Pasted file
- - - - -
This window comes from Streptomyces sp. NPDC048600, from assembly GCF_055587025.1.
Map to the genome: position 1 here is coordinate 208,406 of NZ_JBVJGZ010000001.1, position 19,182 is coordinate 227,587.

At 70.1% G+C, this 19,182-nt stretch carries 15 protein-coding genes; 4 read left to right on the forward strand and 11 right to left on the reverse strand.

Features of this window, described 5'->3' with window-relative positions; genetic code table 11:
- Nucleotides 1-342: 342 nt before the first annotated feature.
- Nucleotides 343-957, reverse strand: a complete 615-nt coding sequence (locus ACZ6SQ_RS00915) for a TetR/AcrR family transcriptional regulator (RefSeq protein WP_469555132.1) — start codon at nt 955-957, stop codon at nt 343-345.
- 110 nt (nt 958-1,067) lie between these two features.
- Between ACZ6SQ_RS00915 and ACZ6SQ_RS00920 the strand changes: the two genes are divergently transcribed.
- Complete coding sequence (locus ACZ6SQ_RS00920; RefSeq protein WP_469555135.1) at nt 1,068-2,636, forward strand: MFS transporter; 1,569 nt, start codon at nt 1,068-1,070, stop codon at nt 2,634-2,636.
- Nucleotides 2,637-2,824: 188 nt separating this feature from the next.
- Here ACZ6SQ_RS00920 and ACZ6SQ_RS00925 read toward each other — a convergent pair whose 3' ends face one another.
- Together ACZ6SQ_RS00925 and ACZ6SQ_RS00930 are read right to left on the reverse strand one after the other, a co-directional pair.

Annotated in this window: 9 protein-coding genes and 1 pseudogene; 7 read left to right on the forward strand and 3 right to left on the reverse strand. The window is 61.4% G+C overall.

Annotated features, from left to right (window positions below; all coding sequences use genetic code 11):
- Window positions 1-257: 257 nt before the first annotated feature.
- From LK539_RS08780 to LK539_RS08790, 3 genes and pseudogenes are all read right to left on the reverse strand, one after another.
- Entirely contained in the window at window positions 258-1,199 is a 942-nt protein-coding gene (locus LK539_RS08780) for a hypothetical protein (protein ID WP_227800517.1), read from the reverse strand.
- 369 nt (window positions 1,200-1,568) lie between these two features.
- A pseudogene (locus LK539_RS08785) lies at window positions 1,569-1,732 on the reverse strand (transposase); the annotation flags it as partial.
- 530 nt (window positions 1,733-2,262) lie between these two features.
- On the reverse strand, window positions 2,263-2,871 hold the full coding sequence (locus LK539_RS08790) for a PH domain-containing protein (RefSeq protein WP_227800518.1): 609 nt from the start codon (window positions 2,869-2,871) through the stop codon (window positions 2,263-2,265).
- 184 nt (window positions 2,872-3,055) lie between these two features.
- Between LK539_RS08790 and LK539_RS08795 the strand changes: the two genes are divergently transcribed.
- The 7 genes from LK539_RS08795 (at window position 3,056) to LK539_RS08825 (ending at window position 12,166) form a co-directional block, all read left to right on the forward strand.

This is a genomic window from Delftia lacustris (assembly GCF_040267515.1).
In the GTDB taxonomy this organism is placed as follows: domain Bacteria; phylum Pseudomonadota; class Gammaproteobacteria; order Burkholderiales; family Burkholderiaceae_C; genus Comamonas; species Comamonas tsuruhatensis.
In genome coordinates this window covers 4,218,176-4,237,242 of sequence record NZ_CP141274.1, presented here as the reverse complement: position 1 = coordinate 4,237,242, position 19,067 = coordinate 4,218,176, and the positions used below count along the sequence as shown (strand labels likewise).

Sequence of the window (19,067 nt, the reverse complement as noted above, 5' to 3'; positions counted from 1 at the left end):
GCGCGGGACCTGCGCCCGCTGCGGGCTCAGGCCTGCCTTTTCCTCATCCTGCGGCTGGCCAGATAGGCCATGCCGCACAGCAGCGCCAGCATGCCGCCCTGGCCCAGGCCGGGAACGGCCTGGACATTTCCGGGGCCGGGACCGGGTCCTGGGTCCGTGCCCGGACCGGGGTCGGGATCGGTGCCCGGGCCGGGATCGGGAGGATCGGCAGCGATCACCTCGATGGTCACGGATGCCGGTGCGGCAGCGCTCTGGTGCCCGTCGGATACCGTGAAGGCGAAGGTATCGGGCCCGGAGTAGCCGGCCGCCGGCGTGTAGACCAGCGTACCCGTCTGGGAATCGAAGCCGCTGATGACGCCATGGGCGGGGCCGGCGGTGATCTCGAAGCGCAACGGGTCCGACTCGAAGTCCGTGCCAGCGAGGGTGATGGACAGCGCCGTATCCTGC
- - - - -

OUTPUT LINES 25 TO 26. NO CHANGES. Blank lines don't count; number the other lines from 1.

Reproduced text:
This is a genomic window from Delftia lacustris (assembly GCF_040267515.1).
In the GTDB taxonomy this organism is placed as follows: domain Bacteria; phylum Pseudomonadota; class Gammaproteobacteria; order Burkholderiales; family Burkholderiaceae_C; genus Comamonas; species Comamonas tsuruhatensis.